There are three types of Spina bifida: spina bifida occulta, occult spinal dysraphism, and myelomeningocele.
Spina Bifida Occulta
Spina bifida occulta is a mild form in which the spinal cord is normal, but the spinal bones fail to form normally at one or more level. Between one in three and one in four people in the world, are born with this mild anomaly.
Occult Spinal Dysraphism
Occult spinal dysraphism (tethered cord syndrome) is a series of spinal and spinal cord abnormalities that comprise a continuum of severity. Though in all cases the skin of the spine is closed, a dimple, hairy patch, or reddish birthmark may be visible in the midline of the back. In the least severe forms, this syndrome can require a simple surgery that is curative. In the more severe forms, a child may need ongoing monitoring and intervention throughout their lives.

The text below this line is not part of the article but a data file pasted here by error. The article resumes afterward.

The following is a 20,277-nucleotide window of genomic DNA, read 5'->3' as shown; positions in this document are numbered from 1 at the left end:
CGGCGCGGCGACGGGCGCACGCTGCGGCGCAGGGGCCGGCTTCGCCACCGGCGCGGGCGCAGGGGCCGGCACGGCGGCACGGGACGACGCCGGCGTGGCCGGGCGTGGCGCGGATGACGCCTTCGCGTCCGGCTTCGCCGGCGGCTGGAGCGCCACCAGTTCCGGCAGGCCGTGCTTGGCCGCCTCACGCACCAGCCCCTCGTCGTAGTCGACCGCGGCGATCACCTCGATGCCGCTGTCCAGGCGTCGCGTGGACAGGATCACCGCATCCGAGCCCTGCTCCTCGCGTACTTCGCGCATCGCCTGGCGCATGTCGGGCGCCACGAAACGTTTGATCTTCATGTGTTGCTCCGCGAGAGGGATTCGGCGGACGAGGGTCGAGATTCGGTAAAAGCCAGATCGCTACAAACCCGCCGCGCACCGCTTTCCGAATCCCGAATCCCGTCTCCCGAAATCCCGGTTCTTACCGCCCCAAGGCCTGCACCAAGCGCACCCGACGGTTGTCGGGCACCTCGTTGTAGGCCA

Adult patients with tethered cord syndrome may have skin abnormalities along the midline of their backs. They also can develop benign fatty collections or tumors (lipomyelomeningocele) in the spine, which can connect to the skin. Symptoms include back pain, leg weakness and/or change in bladder function.
In this most severe form of spina bifida where the spinal cord is visible outside of the body at birth. All children with myelomeningocele require urgent surgery after birth and 90 percent of patients will require treatment for hydrocephalus — usually an implanted shunt — at some time in their lives.